The mining factory

PARKES, Australia. Rio Tinto/Northparkes Mines in central New South Wales, Australia, has successfully implemented Sandvik Mining’s AutoMine loading system over the past three years – and is now moving towards 100 percent autonomous loading.

For Northparkes management, underground block cave mining is regarded as a “rock factory” – and the more factory operations that can be automated, the more safety and productivity can be increased and costs lowered. While Northparkes’ materials-handling system has been fully automated for years, the requirement for manually operated loaders kept the rock factory vision from being fully implemented – until Sandvik’s AutoMine loading system. “By automating the loader fleet, we increase the utilization, which we do by being able to operate across shift changes and through blast clearance times,” says Matthew Betts, Northparkes’ manager for infrastructure and mine design for the project. “It means we get more tonnes out of the mine. More tonnes means more copper produced. For us automation is a key enabler for Northparkes to produce at a lower unit cost, and mine deeper, lower-grade ore bodies cost-effectively in the future.”

What is automine loading?

AutoMine loading allows remote operation and supervision of an automated underground loader or truck fleet from a surface control room. The autonomous fleet is operated in an area that is isolated from personnel and other equipment, greatly enhancing underground mine safety. Driving (tramming) and dumping are fully automated, while bucket loading is performed using tele-remote operation. A single system operator is able to manage the operation of multiple automated machines. A wide range of Sandvik underground loaders and trucks can be fitted with the AutoMine onboard package.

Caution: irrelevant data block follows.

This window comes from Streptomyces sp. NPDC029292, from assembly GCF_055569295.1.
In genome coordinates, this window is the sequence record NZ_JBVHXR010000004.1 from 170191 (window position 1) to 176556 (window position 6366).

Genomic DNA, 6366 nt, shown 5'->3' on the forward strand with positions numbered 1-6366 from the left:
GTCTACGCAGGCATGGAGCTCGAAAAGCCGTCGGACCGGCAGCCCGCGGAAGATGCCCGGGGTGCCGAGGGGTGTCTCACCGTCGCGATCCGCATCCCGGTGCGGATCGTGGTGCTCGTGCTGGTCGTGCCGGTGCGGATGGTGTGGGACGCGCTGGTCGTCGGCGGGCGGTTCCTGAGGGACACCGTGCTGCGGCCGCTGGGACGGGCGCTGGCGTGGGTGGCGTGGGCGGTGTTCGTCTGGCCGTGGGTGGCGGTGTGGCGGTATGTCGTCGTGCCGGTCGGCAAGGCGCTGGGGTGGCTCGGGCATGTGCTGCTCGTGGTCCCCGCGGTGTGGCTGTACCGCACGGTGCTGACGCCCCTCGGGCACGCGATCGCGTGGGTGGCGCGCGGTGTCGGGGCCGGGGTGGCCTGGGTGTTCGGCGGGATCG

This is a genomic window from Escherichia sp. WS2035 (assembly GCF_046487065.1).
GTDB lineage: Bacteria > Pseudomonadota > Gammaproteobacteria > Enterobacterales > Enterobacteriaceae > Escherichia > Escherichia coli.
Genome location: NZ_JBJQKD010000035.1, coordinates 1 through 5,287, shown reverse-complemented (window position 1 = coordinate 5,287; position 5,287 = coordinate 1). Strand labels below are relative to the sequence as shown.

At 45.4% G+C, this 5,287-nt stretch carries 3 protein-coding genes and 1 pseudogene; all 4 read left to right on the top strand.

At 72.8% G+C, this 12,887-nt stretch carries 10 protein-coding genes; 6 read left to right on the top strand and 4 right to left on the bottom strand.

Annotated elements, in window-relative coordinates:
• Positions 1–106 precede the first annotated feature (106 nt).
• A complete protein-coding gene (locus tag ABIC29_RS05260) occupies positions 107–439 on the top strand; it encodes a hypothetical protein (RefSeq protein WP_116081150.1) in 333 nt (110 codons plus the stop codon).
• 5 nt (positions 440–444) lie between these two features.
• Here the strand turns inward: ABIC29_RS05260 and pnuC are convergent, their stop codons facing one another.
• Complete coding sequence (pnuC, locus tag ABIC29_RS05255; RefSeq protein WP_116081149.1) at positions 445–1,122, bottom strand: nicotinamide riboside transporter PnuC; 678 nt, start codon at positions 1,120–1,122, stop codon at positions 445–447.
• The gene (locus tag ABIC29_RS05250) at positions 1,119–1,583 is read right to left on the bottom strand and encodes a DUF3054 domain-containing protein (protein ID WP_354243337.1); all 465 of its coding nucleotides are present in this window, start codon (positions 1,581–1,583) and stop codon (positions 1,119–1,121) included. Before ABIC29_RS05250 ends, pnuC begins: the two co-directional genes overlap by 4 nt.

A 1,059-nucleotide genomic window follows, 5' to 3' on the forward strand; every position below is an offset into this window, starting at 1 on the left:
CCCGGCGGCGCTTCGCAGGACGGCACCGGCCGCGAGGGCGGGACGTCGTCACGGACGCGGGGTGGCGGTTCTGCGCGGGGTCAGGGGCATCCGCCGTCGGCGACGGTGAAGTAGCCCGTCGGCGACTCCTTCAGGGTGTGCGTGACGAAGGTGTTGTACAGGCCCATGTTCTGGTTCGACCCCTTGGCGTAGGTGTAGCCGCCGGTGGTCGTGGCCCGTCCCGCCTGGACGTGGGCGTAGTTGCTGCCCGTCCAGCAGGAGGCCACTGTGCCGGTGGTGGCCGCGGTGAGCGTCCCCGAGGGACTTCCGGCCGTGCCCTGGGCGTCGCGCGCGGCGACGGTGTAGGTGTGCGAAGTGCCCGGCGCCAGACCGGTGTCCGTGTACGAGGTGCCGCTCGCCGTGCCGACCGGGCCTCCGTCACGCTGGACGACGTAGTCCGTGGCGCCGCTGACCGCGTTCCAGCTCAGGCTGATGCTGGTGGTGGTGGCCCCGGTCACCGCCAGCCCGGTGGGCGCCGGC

Successful underground block cave automation is also beneficial for Rio Tinto’s operations around the world, as it moves from open-cut operations to large underground block caving operations at a number of sites. “They are looking at Northparkes and what we have achieved to see what they can adapt to larger block caves in areas such as Mongolia and the United States, which are operating in much more difficult conditions than we do here,” Betts says. Northparkes has a long history of innovation on site and has been involved with loader automation for nearly 10 years. Joe Cronin, Northparkes’ LHD automation manager, says the mine has traditionally been regarded as a test mine for technology for Rio Tinto globally. AutoMine loading system’s successful implementation at Northparkes sets the stage for rolling out the system to other Rio Tinto underground hard rock mines. “There’s an old expression within Rio Tinto that ‘if it doesn’t work at Northparkes it’s not going to work’,” Cronin says. “We’ve got a very high level of experience at the mine, very high levels of technical expertise, and we have a large majority of staff who’ve been here for more than 10 years.” Northparkes can therefore more readily conduct technology trials, because it has the experience needed on site and can facilitate the tests safely. As of early December 2012, 40 percent of the mine’s loading operations were automated and delivering productivity benefits. This will soon expand to 80 percent, with 100 percent autonomous operation planned to start during 2013. Some of the immediate benefits that mine management is seeing relate to shift changes and blasting re-entry. “On some days, there’s potentially up to two hours where there’s no one on the level with manual loader operation,” Cronin says. “Now, even though there’s no one in the mine, the loaders are continuing to produce.” It’s now possible to plan and be a lot more strategic about how to draw from the level. “We’ve probably gone from about 20 or 21 hours a day of utilization up to 23 hours or even more,” he says. Safety is another major advantage of an automated load and haul system. Betts says the environment is safer for the operators working with AutoMine loading. “The underground environment is hazardous, and they’re exposed to vibration, noise and dust,” he says. “By automating the fleet we remove them from that environment and bring them to a controlled office environment.” Cronin agrees, even though he describes Northparkes as a highly stable mine with good geology. “We don’t have problems with mud rush, high temperatures or rough roads that cause vibration. But potentially for other mines within Rio, where those situations may occur in the future as deposits get deeper and we have to extract them in more challenging environments, this type of technology will allow the extraction of those resources without putting any personnel at risk.” The next stage at Northparkes is to continue the rollout of automation across the other zones in the level. “We’ll work with Sandvik right across this level to get the system optimized and make it as efficient as possible, which is something we’d expect to do in the next 12 months,” Cronin says. Sandvik has put together AutoMine loading as a full package to suit the mine’s coming needs. “It’s got the loader automation side, the traffic management and the production management side, as well as the interface to our SCADA system,” Cronin says, referring to the company’s Supervisory Control and Data Acquisition system for monitoring remote operations from a central location. “Having had Sandvik on site for some time and them knowing our mines and our procedures, it was easy to work with them for this implementation.” Talking to Sandvik Mining’s personnel responsible for the implementation of AutoMine loading at Northparkes, it’s obvious that they take enormous pride in their achievement and the close working relationship with the Northparkes team. “Northparkes has a really good reputation as a mine,” says Ben Rix, Sandvik Mining’s acting Northparkes Mines performance contract manager, who describes the relationship as a partnership. “Under our service contract we maintain all the mobile equipment in the production fleet, plus we are now responsible for the automation infrastructure and the onboard automation equipment on the machines. We work around the clock, 24 hours a day, seven days a week, 365 days a year to keep the machinery running for production. There have been challenges on the way to get the system to work and operate to a level where the mine can also be productive, so from a Sandvik point of view the achievement has been really satisfying.” Ashleigh Braddock, Sandvik Mining systems engineer for mine automation, has been fascinated to observe firsthand the transformation going from manual to automated operation. Automation systems in mining, especially in underground mining, make for a new environment. “In the past, those machines have been essentially mechanically operated, so to be working with advanced electrical machinery plus the automation systems is a shift that’s very interesting culturally to watch,” Braddock says. According to Teemu Lintula, Sandvik Mining’s automation product line manager, the cooperation with Rio Tinto and Northparkes has been highly beneficial and has given Sandvik valuable feedback to further develop its products. “We are now looking forward to continued collaboration with Rio Tinto with its Argyle Diamonds project, and we are also aiming to further develop our systems,” Lintula says. “Northparkes has set the bar high and is pushing us forward in achieving those goals.”